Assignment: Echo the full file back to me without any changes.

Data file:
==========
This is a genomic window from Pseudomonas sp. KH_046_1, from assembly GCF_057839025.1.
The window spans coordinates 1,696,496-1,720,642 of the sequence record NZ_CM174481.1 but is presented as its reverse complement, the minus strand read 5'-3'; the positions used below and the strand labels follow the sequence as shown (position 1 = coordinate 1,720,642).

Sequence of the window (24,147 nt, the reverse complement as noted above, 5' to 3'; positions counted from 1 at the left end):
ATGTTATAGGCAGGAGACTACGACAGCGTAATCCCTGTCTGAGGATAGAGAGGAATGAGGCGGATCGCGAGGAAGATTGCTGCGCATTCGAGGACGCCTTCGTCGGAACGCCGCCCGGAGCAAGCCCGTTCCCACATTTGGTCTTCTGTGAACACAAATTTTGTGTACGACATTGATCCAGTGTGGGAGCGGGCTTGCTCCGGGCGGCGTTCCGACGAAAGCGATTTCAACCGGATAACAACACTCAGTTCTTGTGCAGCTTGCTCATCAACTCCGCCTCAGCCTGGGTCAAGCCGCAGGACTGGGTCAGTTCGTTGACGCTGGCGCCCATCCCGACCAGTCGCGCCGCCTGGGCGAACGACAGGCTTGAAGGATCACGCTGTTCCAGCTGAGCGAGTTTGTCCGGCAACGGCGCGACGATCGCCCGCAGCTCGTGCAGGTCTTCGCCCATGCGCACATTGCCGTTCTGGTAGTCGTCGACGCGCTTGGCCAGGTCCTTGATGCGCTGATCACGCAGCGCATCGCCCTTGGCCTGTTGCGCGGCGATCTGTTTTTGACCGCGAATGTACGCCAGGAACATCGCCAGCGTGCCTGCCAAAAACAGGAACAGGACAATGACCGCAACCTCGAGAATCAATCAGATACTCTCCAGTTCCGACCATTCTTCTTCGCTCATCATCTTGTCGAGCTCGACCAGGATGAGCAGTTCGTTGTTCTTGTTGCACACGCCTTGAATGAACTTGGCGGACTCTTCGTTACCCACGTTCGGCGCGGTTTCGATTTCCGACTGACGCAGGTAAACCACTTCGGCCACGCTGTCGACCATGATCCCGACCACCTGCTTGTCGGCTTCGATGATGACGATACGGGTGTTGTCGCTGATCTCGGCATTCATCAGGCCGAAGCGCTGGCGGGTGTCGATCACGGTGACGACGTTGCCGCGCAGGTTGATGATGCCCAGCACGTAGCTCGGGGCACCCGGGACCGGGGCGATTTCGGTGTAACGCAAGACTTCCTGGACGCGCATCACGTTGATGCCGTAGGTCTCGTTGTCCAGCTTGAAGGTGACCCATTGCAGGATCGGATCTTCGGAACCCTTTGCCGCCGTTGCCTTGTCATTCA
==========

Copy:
This is a genomic window from Pseudomonas sp. KH_046_1, from assembly GCF_057839025.1.
The window spans coordinates 1,696,496-1,720,642 of the sequence record NZ_CM174481.1 but is presented as its reverse complement, the minus strand read 5'-3'; the positions used below and the strand labels follow the sequence as shown (position 1 = coordinate 1,720,642).

Sequence of the window (24,147 nt, the reverse complement as noted above, 5' to 3'; positions counted from 1 at the left end):
ATGTTATAGGCAGGAGACTACGACAGCGTAATCCCTGTCTGAGGATAGAGAGGAATGAGGCGGATCGCGAGGAAGATTGCTGCGCATTCGAGGACGCCTTCGTCGGAACGCCGCCCGGAGCAAGCCCGTTCCCACATTTGGTCTTCTGTGAACACAAATTTTGTGTACGACATTGATCCAGTGTGGGAGCGGGCTTGCTCCGGGCGGCGTTCCGACGAAAGCGATTTCAACCGGATAACAACACTCAGTTCTTGTGCAGCTTGCTCATCAACTCCGCCTCAGCCTGGGTCAAGCCGCAGGACTGGGTCAGTTCGTTGACGCTGGCGCCCATCCCGACCAGTCGCGCCGCCTGGGCGAACGACAGGCTTGAAGGATCACGCTGTTCCAGCTGAGCGAGTTTGTCCGGCAACGGCGCGACGATCGCCCGCAGCTCGTGCAGGTCTTCGCCCATGCGCACATTGCCGTTCTGGTAGTCGTCGACGCGCTTGGCCAGGTCCTTGATGCGCTGATCACGCAGCGCATCGCCCTTGGCCTGTTGCGCGGCGATCTGTTTTTGACCGCGAATGTACGCCAGGAACATCGCCAGCGTGCCTGCCAAAAACAGGAACAGGACAATGACCGCAACCTCGAGAATCAATCAGATACTCTCCAGTTCCGACCATTCTTCTTCGCTCATCATCTTGTCGAGCTCGACCAGGATGAGCAGTTCGTTGTTCTTGTTGCACACGCCTTGAATGAACTTGGCGGACTCTTCGTTACCCACGTTCGGCGCGGTTTCGATTTCCGACTGACGCAGGTAAACCACTTCGGCCACGCTGTCGACCATGATCCCGACCACCTGCTTGTCGGCTTCGATGATGACGATACGGGTGTTGTCGCTGATCTCGGCATTCATCAGGCCGAAGCGCTGGCGGGTGTCGATCACGGTGACGACGTTGCCGCGCAGGTTGATGATGCCCAGCACGTAGCTCGGGGCACCCGGGACCGGGGCGATTTCGGTGTAACGCAAGACTTCCTGGACGCGCATCACGTTGATGCCGTAGGTCTCGTTGTCCAGCTTGAAGGTGACCCATTGCAGGATCGGATCTTCGGAACCCTTTGCCGCCGTTGCCTTGTCATTCA